Double perovskites based on Co(III), e.g. GdBaCo2O5.5, show GMR behaviour and a range of poorly understood spin-state transitions. Whereas the Co(III) ion occupies only octahedral sites in perovskites such as LaCoO3, in double perovksites, Co is present in two environments, octahedral and pyramidal. In order to investigate the electronic structure of these oxides, resonant photoemission of single crystals of the double perovskites GdBaCo2O5.5 and DyBaCo2O5.5 and of the perovksite HoCoO3 has been carried out at the UK Synchrotron Radiation Source. Co 3p->3d resonance photoemission has been shown to be a powerful diagnostic of the LS (low spin) state of d6 Co(III) in cobaltites. The resonance onset position of features associated with the LS state lies typically around 2.5 eV higher than those associated with Co (III) in HS (high spin) or IS (intermediate spin) states. This is thought to be because the t2g states are full in the LS state so the Co 3p -> 3d transitions are delayed until the eg states, which lie ~2-3 eV higher, can be occupied. This diagnostic test is used to explore the Co spin fluctuations in double perovskites with temperature. In contrast with previous data for LaCoO3, we see no delayed resonance for GdBaCo2O5.5 or DyBaCo2O5.5 at temperatures as low as 50 K, consistent with the idea that the Co spin in the pyramidal sites does not fluctuate with temperature. However, a delayed resonance is observed at temperatures up to 400 K in HoCoO3. This resonance delay disappears as the temperature is raised, as does a low binding energy feature of the valence band associated with LS Co(III). These observations are consistent with a LS to IS transition in octahedral Co(III) in HoCoO3. The giant RE 4d->4f resonances are also probed, and used to identify the 4f DOS. We show that the DOS closest to the Fermi energy for all materials is of TM 3d/O2p character, with no RE 4f contribution. Comparison is made with recent LDA+U calculations.
9:40 AM SS3-ThM-5 Growth Modes in a System Requiring Bulk Mass Transport: Step Motion and Island Nucleation on TiO2 (110) Exposed to Oxygen
K.F. McCarty, J.A. Nobel, N.C. Bartelt (Sandia National Laboratories)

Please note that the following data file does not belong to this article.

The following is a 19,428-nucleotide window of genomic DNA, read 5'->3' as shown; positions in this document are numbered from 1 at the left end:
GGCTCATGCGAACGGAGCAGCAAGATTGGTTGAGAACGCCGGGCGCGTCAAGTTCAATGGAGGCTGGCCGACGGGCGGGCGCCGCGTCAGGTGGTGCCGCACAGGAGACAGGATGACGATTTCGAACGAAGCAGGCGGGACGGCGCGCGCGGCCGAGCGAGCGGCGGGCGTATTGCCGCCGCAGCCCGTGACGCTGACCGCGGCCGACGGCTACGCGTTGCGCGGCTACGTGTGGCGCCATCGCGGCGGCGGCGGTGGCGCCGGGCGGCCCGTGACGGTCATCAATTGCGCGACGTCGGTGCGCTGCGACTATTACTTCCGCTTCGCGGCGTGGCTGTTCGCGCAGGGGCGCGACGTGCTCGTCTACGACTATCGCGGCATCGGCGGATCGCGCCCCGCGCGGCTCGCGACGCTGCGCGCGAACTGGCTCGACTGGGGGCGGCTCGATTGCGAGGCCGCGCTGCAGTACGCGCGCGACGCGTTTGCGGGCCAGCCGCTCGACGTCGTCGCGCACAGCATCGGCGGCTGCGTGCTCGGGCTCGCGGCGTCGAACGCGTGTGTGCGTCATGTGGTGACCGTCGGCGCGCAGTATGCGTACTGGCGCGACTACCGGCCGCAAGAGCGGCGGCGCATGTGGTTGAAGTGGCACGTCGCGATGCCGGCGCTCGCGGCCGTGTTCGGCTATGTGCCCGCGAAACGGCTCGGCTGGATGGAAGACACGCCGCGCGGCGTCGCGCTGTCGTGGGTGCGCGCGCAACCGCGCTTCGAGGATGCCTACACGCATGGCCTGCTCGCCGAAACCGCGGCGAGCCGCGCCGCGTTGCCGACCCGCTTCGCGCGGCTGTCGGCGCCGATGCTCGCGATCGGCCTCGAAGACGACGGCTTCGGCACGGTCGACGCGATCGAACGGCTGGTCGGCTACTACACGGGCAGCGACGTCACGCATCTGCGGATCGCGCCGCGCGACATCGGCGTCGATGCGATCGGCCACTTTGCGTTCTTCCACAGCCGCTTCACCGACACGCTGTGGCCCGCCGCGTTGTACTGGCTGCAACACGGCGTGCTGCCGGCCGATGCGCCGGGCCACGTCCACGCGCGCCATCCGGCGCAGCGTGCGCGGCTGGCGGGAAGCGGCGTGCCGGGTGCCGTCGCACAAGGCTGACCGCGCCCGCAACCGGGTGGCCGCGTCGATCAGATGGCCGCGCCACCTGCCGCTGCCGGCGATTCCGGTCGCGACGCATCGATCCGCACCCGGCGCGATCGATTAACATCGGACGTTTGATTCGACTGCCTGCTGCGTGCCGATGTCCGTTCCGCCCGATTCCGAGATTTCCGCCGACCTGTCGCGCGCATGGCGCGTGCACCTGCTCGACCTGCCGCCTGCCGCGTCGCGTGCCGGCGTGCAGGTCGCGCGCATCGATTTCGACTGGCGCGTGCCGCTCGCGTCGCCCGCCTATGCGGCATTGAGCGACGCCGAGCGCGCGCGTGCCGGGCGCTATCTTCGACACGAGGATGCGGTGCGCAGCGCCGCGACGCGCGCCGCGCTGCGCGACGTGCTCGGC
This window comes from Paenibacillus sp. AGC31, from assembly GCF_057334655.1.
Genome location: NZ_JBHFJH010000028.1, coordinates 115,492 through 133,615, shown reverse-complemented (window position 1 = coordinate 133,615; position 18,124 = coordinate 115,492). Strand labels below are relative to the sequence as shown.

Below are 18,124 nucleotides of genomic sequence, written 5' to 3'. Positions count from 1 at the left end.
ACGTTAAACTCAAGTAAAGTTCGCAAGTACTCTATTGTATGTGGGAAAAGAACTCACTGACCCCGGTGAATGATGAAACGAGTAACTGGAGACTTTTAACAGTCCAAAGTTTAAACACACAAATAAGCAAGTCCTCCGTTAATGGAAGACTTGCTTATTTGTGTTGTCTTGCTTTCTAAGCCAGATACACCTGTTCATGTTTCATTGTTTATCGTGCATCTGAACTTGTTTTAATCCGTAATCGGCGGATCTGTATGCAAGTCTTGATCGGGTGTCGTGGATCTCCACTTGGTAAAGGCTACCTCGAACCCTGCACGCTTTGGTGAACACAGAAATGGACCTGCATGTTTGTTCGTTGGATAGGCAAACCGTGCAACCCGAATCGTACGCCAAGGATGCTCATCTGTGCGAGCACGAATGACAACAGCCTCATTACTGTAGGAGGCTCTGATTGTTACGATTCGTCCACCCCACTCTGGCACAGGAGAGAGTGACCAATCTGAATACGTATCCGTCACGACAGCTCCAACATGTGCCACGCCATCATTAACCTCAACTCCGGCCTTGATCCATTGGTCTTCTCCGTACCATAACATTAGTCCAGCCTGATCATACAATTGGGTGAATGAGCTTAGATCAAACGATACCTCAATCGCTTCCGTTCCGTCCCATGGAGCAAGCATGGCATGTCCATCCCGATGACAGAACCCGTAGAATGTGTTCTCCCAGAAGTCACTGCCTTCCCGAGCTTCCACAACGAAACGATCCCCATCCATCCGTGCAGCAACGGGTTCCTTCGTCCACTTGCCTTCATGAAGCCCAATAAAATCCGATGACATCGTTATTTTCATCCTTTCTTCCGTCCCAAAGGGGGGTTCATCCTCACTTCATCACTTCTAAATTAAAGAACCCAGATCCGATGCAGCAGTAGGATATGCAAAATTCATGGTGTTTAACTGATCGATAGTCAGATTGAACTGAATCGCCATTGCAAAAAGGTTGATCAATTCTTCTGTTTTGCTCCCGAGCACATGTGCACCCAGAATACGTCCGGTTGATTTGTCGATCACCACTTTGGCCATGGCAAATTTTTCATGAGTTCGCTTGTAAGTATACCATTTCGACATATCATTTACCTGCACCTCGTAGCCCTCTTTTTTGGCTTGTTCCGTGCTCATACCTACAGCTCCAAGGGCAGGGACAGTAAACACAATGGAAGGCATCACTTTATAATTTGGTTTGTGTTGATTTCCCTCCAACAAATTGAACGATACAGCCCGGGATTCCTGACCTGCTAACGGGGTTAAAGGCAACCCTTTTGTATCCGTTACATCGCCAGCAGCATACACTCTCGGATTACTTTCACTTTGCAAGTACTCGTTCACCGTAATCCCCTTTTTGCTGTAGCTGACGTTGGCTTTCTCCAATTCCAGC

We use low-energy electron microscopy (LEEM) to systematically investigate how the (110) surfaces of oxygen-deficient rutile crystals grow when exposed to oxygen. This growth is interesting because it requires a combination of bulk and surface diffusion -- as established by Onishi and Iwasawa (1996) using scanning tunneling microscopy, growth occurs as titanium interstitials from the bulk react with ambient and adsorbed oxygen. If the reaction only occurred at step edges, then one might expect to observe only step-flow growth. Instead, we find that distinct growth processes occur, depending primarily on temperature and oxygen pressure. The temperature/pressure dependence of these growth regimes has been systematically determined for a slightly reduced crystal. At high temperature, TiO2 growth occurs by pure step flow without the nucleation of new islands. At low temperatures, however, crystal growth proceeds by two-dimensional islands nucleating and spreading laterally. In this layer-by-layer growth regime, the surface periodically oscillates between structures with 1x1 and 1x2 periodicity. The threshold temperature above which island nucleation does not occur depends upon the local terrace width and pressure. For a range of temperatures around the threshold, nucleation occurs on wide terraces but not on narrow terraces. In the regime of pure step flow, we analyze the rate at which isolated islands and interacting island arrays grow. Comparison of the experimental data to numerical simulations of island growth allows us to discuss the relative importance of Ti transport through the bulk and oxygen-containing species on the surface.